By Edward Elliot
On 3 December 2018 the High Court of Australia made public its decision in AB (a psuedonym) v CD (a pseudonym); EF (a pseudonym) v CD (a pseudonym)  HCA 58 which in effect revealed that a Victorian barrister had been operating as a police informant, including providing information against her clients’ interests. The identity of the barrister remains suppressed until 5 February 2019, giving her time to enter the witness protection program and take steps to ensure the safety of herself and her children.
Since the High Court’s decision, there has been considerable concern expressed as to how it was police could have considered it appropriate to use a defence barrister as an informant and whether the integrity of the criminal justice system has been called into doubt. Responding to such concerns, the Government of Victoria has announced a Royal Commission to examine the circumstances of the affair, although its scope has not yet been determined.
Jeremy Gans has recently posted his take on the case, along with his hope that the Victorian courts will in due course reflect on their role in the matter. In this post, I will outline the tale of JB, a minor convicted of murder in NSW and ultimately acquitted. The history of litigation in JB reveals the vulnerability of the courts to being caught up as innocent agents in hidden injustices. This is particularly so where the Crown — and perhaps more so the police — dictate if and when information about informant status is disclosed. Finally, at the end of the post I will consider what mechanisms might be available to defendants who are affected by the AB decision and consider how the courts might deal with any resultant appeals.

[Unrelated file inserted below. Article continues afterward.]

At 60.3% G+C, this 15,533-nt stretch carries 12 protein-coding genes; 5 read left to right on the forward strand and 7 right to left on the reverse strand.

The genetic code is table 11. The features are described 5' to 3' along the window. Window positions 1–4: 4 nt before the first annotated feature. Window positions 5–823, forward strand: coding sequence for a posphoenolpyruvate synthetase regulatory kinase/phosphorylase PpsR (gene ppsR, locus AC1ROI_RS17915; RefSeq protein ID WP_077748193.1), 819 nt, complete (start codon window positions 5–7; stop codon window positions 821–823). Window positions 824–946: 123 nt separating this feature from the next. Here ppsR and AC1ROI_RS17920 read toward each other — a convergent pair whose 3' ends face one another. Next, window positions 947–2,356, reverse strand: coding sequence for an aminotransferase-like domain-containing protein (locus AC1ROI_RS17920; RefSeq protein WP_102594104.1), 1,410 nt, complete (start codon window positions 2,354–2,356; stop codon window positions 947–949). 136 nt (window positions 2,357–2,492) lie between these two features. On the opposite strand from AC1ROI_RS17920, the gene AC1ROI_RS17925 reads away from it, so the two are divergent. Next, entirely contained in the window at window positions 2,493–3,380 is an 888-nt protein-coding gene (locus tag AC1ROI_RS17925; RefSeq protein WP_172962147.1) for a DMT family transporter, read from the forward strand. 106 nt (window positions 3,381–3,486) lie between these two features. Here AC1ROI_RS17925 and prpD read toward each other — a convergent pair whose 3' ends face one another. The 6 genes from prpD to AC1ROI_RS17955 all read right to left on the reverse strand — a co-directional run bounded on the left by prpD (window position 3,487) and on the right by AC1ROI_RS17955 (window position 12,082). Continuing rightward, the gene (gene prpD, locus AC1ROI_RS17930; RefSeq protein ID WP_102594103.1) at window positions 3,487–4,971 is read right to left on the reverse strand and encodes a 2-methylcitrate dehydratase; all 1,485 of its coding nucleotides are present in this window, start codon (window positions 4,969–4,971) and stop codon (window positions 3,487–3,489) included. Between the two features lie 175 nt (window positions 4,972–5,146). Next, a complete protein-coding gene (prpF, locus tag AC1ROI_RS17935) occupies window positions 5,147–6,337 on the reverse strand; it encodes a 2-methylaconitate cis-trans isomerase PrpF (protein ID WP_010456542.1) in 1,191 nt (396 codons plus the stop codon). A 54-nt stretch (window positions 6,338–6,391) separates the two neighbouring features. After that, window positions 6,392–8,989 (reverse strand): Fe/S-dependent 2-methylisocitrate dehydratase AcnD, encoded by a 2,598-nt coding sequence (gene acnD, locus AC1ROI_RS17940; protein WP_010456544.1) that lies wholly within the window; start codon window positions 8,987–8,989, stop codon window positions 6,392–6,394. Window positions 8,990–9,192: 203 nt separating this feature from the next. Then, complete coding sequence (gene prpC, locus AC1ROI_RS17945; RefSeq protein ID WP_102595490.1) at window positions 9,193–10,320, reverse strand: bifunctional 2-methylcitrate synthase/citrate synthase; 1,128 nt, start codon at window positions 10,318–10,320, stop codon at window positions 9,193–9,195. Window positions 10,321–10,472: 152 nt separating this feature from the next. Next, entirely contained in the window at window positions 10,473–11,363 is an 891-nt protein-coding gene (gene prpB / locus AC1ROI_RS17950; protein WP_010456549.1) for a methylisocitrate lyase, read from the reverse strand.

The Crown against JB
In April 2008, JB, then aged 15, was caught up in a brawl between two groups of youths in Granville, an outer suburb of Sydney. During the brawl, one participant who had withdrawn and become a bystander was stabbed and later died. The police assembled a circumstantial case against JB, including CCTV of the initial of the brawl (but not the stabbing) and witness statements, before arresting him. Continue reading